How to make the most of big lectures

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  • Assistant LAS Dean Junlian Parrot introduces incoming freshmen to the graduation requirements of the college of LAS in the Gregory Hall Theater on July 7. The room is used for large lecture classes during the year. Empty seats are hard to find in the thea Beck Diefenbach

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By Abigale Svoboda

At a school with 40,000 students, everyone is bound to have a big lecture at some point in their college career. Whether you’re taking STAT 100 in Lincoln Hall or your major’s first intro-level class, make sure it is as impactful as possible.

Sit near the front

On my first day of ECON 102 in Foellinger Auditorium, I arrived way too early and sat in the second level balcony. I thought it was a good spot, somewhere I could sit every Tuesday and Thursday for the rest of the semester. 

The second day of class I arrived late, per my usual style, and my favorite balcony was full. My only choice was to — somewhat timidly — walk to the front of the auditorium and sit in the second row. I was a little peeved until I realized how much more I paid attention. 

Sitting in the front also made the class of 1,000 students feel a little smaller and less intimidating. Plus, the professor will start to notice you and appreciate your attentiveness. Brownie points, anyone?

Stay off the Internet

I used to take notes by hand and loved it, but eventually I realized it just makes more sense to type them on my laptop. The convenience is excellent but the temptation to check Facebook or iMessage friends can compromise your attention to class.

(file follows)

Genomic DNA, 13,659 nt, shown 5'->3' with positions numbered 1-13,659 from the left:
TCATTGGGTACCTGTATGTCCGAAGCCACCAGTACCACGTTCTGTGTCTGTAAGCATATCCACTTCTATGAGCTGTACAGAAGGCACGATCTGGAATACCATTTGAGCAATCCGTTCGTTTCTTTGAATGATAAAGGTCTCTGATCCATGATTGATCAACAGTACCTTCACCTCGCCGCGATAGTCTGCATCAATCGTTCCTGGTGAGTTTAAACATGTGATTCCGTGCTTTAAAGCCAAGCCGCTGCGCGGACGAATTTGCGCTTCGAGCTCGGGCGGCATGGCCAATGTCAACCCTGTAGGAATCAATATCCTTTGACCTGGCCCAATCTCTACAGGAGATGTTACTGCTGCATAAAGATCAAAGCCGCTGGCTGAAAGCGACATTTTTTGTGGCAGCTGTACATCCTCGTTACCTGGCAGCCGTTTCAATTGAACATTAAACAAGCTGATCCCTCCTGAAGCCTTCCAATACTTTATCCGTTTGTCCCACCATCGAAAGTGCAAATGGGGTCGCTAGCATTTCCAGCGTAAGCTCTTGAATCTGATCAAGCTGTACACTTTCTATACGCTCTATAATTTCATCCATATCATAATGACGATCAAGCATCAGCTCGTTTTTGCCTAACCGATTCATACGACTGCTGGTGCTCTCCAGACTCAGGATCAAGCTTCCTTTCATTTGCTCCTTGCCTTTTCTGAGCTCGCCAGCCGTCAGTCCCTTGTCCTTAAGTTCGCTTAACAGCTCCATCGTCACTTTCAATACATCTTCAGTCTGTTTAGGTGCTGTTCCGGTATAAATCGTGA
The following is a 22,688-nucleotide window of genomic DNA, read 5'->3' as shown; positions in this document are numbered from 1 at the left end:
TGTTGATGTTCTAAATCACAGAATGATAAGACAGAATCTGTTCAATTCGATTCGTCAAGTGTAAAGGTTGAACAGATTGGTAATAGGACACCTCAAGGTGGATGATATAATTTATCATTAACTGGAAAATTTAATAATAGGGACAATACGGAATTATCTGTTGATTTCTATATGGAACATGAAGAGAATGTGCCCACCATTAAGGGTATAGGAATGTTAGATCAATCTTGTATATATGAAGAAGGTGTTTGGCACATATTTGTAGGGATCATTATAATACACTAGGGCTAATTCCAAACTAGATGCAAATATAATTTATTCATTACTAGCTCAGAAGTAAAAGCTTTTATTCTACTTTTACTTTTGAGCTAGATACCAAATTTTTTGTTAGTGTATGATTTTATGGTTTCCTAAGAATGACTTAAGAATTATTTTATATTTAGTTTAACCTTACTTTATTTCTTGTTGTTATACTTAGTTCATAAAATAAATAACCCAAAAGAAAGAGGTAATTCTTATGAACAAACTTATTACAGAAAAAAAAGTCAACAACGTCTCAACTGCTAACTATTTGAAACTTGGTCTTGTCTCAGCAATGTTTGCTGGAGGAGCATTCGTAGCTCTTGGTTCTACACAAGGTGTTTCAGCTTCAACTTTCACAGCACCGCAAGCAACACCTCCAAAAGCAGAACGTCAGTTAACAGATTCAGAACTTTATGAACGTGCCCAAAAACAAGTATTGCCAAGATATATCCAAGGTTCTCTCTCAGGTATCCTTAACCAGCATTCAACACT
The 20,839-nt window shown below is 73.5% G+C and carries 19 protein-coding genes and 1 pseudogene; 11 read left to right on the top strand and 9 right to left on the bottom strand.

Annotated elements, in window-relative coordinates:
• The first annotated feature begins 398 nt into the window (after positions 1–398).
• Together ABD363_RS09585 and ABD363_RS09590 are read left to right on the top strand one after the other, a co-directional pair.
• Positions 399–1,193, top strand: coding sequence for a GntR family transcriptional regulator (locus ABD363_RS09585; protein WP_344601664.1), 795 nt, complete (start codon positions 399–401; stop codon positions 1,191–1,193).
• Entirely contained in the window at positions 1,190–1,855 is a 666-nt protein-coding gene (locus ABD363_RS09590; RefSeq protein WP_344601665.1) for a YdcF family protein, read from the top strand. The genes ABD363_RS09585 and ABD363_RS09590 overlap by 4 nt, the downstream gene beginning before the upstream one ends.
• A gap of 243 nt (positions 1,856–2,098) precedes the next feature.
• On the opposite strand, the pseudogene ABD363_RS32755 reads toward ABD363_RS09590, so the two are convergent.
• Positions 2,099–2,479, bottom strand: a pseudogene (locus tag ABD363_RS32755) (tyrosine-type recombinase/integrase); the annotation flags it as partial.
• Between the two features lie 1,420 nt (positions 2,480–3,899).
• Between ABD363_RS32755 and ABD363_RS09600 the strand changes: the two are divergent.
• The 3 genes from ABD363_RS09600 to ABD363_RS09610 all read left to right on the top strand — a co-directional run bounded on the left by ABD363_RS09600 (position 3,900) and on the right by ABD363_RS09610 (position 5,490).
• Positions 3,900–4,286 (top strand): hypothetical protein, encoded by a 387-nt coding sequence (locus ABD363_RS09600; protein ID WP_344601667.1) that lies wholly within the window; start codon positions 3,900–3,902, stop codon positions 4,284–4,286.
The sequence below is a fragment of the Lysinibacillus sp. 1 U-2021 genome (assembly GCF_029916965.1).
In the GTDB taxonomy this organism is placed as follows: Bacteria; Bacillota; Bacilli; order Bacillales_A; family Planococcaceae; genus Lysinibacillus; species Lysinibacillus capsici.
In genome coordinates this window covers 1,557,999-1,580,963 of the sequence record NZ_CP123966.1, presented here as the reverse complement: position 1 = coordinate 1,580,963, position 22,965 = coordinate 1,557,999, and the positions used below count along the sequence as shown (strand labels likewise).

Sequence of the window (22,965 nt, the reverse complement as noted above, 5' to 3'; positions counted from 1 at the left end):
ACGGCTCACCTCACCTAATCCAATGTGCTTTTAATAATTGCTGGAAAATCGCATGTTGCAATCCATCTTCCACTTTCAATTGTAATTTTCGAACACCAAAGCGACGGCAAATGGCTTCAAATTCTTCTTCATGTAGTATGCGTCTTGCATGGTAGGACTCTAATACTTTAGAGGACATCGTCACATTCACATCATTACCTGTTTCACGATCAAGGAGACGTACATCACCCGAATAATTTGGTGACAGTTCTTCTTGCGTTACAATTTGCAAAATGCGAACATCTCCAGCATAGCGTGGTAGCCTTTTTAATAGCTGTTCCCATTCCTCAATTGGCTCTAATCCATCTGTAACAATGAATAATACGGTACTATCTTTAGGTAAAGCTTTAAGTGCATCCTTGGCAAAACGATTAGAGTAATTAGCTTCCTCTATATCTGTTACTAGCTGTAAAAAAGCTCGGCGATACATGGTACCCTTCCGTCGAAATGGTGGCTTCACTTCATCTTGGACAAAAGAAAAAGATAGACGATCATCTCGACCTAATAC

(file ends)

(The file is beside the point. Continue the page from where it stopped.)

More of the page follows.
Staying off the Internet in class and using your laptop strictly for notes will benefit you in the long run. If you’re really tempted, just completely disconnect your computer from the Internet until you’re out of class.

Keep your phone in your bag

Similarly, don’t spend class on your phone. Aside from the huge distraction it is, being on your phone during class is rude. Even if you spend the whole fifty minutes daydreaming, at least your professor can’t see how much you aren’t paying attention.

Introduce yourself to the professor

This can be intimidating, but it’s worth it. It takes two seconds after class and your professor will appreciate it. Then when you need help or want to contest a grade, they already know you and may be more inclined to help you.

Go to office hours

Even if you don’t have a question. Make one up if you have to, but go in at least once every two weeks. In high school, my dad always urged me to spend time after school asking my teachers questions.

I thought by being a high school senior I already knew everything, but I definitely did not. And I definitely did not understand why I would waste everyone’s time asking a question I could find the answer to on the Internet. 

When I got to college though, I realized my dad’s advice was less about having a question answered and more focused on building relationships with my teachers. Chances are you actually will have a few questions throughout the semester, but you’ll also get to know your professors better, which can provide you with a world of opportunity.

Find your classes on Study Room

This website is virtually Facebook for school. You can ask and answer questions and post study guides and class notes. You’ll be surprised how helpful your fellow classmates can be and it definitely comes in handy when you’re in a pinch.

Abigale is a junior in LAS.
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